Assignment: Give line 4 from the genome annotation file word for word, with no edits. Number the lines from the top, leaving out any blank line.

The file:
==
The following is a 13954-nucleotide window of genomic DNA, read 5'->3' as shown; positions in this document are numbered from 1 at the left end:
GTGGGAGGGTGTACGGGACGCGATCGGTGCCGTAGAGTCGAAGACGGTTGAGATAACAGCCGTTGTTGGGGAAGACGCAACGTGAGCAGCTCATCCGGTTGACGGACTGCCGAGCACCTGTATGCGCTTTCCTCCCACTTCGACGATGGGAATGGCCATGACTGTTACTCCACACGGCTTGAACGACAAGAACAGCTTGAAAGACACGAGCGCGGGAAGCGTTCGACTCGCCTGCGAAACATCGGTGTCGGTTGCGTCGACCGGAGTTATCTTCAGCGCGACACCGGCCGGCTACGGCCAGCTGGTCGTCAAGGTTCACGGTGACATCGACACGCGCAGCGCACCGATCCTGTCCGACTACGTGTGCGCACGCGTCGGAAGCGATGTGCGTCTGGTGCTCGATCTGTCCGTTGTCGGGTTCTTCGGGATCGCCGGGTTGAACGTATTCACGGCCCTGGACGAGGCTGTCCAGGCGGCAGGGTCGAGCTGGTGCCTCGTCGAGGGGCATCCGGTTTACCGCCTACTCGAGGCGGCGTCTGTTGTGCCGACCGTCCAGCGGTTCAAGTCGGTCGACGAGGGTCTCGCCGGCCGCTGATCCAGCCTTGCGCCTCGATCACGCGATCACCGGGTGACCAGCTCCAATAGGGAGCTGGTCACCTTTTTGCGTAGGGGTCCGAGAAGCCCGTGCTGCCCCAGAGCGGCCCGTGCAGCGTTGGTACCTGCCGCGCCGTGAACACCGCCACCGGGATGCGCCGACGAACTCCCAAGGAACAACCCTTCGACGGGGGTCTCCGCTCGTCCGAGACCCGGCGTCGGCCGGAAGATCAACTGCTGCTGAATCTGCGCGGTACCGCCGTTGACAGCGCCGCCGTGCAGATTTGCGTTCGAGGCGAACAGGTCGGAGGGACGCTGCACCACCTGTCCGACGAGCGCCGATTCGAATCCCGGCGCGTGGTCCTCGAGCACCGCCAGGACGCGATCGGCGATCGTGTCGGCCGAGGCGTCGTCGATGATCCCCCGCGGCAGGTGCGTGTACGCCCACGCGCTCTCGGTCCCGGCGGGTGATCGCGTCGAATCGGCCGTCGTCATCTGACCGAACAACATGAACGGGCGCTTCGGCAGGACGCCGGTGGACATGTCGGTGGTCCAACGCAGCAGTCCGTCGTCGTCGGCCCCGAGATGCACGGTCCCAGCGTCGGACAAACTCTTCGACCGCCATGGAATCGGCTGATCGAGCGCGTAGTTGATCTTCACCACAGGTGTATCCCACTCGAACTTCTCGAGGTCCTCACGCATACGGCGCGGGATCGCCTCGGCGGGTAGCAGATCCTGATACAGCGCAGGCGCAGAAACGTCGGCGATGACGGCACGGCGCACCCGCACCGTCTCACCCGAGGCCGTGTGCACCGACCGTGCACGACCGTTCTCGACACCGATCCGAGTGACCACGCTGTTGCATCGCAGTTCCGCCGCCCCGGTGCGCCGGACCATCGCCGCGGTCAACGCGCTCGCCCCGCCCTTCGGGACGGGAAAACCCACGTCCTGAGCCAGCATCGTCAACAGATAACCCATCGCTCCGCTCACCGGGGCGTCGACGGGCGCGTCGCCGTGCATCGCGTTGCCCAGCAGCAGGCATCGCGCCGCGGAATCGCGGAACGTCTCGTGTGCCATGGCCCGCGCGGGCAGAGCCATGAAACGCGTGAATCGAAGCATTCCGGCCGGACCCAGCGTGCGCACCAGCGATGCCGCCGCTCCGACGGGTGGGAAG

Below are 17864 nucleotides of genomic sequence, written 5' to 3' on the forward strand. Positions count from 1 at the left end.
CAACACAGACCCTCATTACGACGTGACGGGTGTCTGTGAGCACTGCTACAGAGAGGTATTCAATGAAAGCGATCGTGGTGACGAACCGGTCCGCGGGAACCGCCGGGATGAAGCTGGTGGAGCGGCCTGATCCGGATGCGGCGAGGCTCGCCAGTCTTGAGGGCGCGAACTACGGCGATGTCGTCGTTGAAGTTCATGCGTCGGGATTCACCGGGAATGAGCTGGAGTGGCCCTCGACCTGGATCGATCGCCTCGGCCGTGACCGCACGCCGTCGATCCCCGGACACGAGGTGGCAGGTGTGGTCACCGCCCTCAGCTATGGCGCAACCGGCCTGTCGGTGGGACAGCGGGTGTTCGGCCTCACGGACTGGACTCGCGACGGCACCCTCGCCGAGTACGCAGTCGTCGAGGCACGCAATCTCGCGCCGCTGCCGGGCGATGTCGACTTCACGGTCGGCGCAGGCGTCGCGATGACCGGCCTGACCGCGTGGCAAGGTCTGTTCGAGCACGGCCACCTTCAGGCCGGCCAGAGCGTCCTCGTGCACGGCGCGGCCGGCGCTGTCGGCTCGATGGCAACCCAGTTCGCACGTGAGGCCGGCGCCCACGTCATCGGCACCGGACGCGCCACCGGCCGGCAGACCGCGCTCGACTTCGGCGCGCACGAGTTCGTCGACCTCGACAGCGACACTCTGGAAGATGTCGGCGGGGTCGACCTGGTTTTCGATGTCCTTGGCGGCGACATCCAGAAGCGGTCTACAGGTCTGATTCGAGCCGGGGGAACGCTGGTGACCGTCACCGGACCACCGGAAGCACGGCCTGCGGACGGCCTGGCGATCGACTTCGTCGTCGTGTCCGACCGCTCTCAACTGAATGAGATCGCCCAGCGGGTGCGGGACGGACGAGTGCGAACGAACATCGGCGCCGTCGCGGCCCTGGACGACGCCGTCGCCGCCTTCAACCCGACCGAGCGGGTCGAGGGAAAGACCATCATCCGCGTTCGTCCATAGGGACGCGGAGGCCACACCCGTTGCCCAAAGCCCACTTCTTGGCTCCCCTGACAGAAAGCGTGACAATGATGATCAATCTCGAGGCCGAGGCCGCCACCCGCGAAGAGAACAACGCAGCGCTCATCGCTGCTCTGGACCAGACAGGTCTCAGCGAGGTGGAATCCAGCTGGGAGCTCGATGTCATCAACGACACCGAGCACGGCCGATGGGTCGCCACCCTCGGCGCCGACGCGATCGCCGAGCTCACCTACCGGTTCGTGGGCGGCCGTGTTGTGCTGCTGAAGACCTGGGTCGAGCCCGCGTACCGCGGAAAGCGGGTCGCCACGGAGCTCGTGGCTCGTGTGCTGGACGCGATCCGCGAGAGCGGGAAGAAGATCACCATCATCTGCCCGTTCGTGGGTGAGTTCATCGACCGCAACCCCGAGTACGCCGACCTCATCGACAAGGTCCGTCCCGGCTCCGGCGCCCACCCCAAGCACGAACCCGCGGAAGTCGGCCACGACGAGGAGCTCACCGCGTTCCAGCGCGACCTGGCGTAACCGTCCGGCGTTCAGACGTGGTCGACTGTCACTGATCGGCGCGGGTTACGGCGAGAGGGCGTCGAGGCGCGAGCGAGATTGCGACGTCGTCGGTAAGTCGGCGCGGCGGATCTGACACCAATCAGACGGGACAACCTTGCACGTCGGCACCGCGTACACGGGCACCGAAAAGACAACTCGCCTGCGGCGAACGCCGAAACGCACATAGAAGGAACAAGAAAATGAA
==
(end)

CAACACAGACCCTCATTACGACGTGACGGGTGTCTGTGAGCACTGCTACAGAGAGGTATTCAATGAAAGCGATCGTGGTGACGAACCGGTCCGCGGGAACCGCCGGGATGAAGCTGGTGGAGCGGCCTGATCCGGATGCGGCGAGGCTCGCCAGTCTTGAGGGCGCGAACTACGGCGATGTCGTCGTTGAAGTTCATGCGTCGGGATTCACCGGGAATGAGCTGGAGTGGCCCTCGACCTGGATCGATCGCCTCGGCCGTGACCGCACGCCGTCGATCCCCGGACACGAGGTGGCAGGTGTGGTCACCGCCCTCAGCTATGGCGCAACCGGCCTGTCGGTGGGACAGCGGGTGTTCGGCCTCACGGACTGGACTCGCGACGGCACCCTCGCCGAGTACGCAGTCGTCGAGGCACGCAATCTCGCGCCGCTGCCGGGCGATGTCGACTTCACGGTCGGCGCAGGCGTCGCGATGACCGGCCTGACCGCGTGGCAAGGTCTGTTCGAGCACGGCCACCTTCAGGCCGGCCAGAGCGTCCTCGTGCACGGCGCGGCCGGCGCTGTCGGCTCGATGGCAACCCAGTTCGCACGTGAGGCCGGCGCCCACGTCATCGGCACCGGACGCGCCACCGGCCGGCAGACCGCGCTCGACTTCGGCGCGCACGAGTTCGTCGACCTCGACAGCGACACTCTGGAAGATGTCGGCGGGGTCGACCTGGTTTTCGATGTCCTTGGCGGCGACATCCAGAAGCGGTCTACAGGTCTGATTCGAGCCGGGGGAACGCTGGTGACCGTCACCGGACCACCGGAAGCACGGCCTGCGGACGGCCTGGCGATCGACTTCGTCGTCGTGTCCGACCGCTCTCAACTGAATGAGATCGCCCAGCGGGTGCGGGACGGACGAGTGCGAACGAACATCGGCGCCGTCGCGGCCCTGGACGACGCCGTCGCCGCCTTCAACCCGACCGAGCGGGTCGAGGGAAAGACCATCATCCGCGTTCGTCCATAGGGACGCGGAGGCCACACCCGTTGCCCAAAGCCCACTTCTTGGCTCCCCTGACAGAAAGCGTGACAATGATGATCAATCTCGAGGCCGAGGCCGCCACCCGCGAAGAGAACAACGCAGCGCTCATCGCTGCTCTGGACCAGACAGGTCTCAGCGAGGTGGAATCCAGCTGGGAGCTCGATGTCATCAACGACACCGAGCACGGCCGATGGGTCGCCACCCTCGGCGCCGACGCGATCGCCGAGCTCACCTACCGGTTCGTGGGCGGCCGTGTTGTGCTGCTGAAGACCTGGGTCGAGCCCGCGTACCGCGGAAAGCGGGTCGCCACGGAGCTCGTGGCTCGTGTGCTGGACGCGATCCGCGAGAGCGGGAAGAAGATCACCATCATCTGCCCGTTCGTGGGTGAGTTCATCGACCGCAACCCCGAGTACGCCGACCTCATCGACAAGGTCCGTCCCGGCTCCGGCGCCCACCCCAAGCACGAACCCGCGGAAGTCGGCCACGACGAGGAGCTCACCGCGTTCCAGCGCGACCTGGCGTAACCGTCCGGCGTTCAGACGTGGTCGACTGTCACTGATCGGCGCGGGTTACGGCGAGAGGGCGTCGAGGCGCGAGCGAGATTGCGACGTCGTCGGTAAGTCGGCGCGGCGGATCTGACACCAATCAGACGGGACAACCTTGCACGTCGGCACCGCGTACACGGGCACCGAAAAGACAACTCGCCTGCGGCGAACGCCGAAACGCACATAGAAGGAACAAGAAAATGAA